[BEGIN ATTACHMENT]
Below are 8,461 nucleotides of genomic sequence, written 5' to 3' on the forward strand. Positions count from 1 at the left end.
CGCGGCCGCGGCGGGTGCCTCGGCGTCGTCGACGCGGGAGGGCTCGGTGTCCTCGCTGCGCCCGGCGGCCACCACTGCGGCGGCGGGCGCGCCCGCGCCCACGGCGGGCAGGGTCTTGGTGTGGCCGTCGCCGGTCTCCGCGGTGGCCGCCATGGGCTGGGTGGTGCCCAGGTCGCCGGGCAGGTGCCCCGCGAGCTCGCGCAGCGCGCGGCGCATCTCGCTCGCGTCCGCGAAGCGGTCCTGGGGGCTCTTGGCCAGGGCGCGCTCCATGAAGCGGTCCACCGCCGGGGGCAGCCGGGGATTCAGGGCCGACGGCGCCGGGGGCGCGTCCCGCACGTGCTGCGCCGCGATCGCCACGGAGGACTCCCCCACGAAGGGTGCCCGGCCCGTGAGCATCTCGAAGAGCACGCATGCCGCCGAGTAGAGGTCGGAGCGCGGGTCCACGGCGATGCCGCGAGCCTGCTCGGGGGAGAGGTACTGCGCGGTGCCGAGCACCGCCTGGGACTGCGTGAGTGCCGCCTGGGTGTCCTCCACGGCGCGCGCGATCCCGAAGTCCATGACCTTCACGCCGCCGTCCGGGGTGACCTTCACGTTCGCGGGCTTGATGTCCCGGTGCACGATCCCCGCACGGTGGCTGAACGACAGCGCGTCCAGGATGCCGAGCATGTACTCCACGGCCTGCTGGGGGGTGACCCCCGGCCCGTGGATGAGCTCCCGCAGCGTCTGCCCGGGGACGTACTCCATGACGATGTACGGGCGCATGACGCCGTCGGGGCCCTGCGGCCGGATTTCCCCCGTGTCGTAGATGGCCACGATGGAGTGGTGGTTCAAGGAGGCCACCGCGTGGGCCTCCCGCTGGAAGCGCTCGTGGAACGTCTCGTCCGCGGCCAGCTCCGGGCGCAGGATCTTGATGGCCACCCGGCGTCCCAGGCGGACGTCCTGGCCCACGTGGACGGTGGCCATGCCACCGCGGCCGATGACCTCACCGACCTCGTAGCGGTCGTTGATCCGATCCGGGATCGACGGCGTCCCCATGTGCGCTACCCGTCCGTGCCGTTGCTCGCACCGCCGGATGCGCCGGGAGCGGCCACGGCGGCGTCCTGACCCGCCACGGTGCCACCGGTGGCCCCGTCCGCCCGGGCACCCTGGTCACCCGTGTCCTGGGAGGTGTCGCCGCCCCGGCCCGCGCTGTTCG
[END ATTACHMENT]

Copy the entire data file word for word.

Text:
Below are 8,461 nucleotides of genomic sequence, written 5' to 3' on the forward strand. Positions count from 1 at the left end.
CGCGGCCGCGGCGGGTGCCTCGGCGTCGTCGACGCGGGAGGGCTCGGTGTCCTCGCTGCGCCCGGCGGCCACCACTGCGGCGGCGGGCGCGCCCGCGCCCACGGCGGGCAGGGTCTTGGTGTGGCCGTCGCCGGTCTCCGCGGTGGCCGCCATGGGCTGGGTGGTGCCCAGGTCGCCGGGCAGGTGCCCCGCGAGCTCGCGCAGCGCGCGGCGCATCTCGCTCGCGTCCGCGAAGCGGTCCTGGGGGCTCTTGGCCAGGGCGCGCTCCATGAAGCGGTCCACCGCCGGGGGCAGCCGGGGATTCAGGGCCGACGGCGCCGGGGGCGCGTCCCGCACGTGCTGCGCCGCGATCGCCACGGAGGACTCCCCCACGAAGGGTGCCCGGCCCGTGAGCATCTCGAAGAGCACGCATGCCGCCGAGTAGAGGTCGGAGCGCGGGTCCACGGCGATGCCGCGAGCCTGCTCGGGGGAGAGGTACTGCGCGGTGCCGAGCACCGCCTGGGACTGCGTGAGTGCCGCCTGGGTGTCCTCCACGGCGCGCGCGATCCCGAAGTCCATGACCTTCACGCCGCCGTCCGGGGTGACCTTCACGTTCGCGGGCTTGATGTCCCGGTGCACGATCCCCGCACGGTGGCTGAACGACAGCGCGTCCAGGATGCCGAGCATGTACTCCACGGCCTGCTGGGGGGTGACCCCCGGCCCGTGGATGAGCTCCCGCAGCGTCTGCCCGGGGACGTACTCCATGACGATGTACGGGCGCATGACGCCGTCGGGGCCCTGCGGCCGGATTTCCCCCGTGTCGTAGATGGCCACGATGGAGTGGTGGTTCAAGGAGGCCACCGCGTGGGCCTCCCGCTGGAAGCGCTCGTGGAACGTCTCGTCCGCGGCCAGCTCCGGGCGCAGGATCTTGATGGCCACCCGGCGTCCCAGGCGGACGTCCTGGCCCACGTGGACGGTGGCCATGCCACCGCGGCCGATGACCTCACCGACCTCGTAGCGGTCGTTGATCCGATCCGGGATCGACGGCGTCCCCATGTGCGCTACCCGTCCGTGCCGTTGCTCGCACCGCCGGATGCGCCGGGAGCGGCCACGGCGGCGTCCTGACCCGCCACGGTGCCACCGGTGGCCCCGTCCGCCCGGGCACCCTGGTCACCCGTGTCCTGGGAGGTGTCGCCGCCCCGGCCCGCGCTGTTCG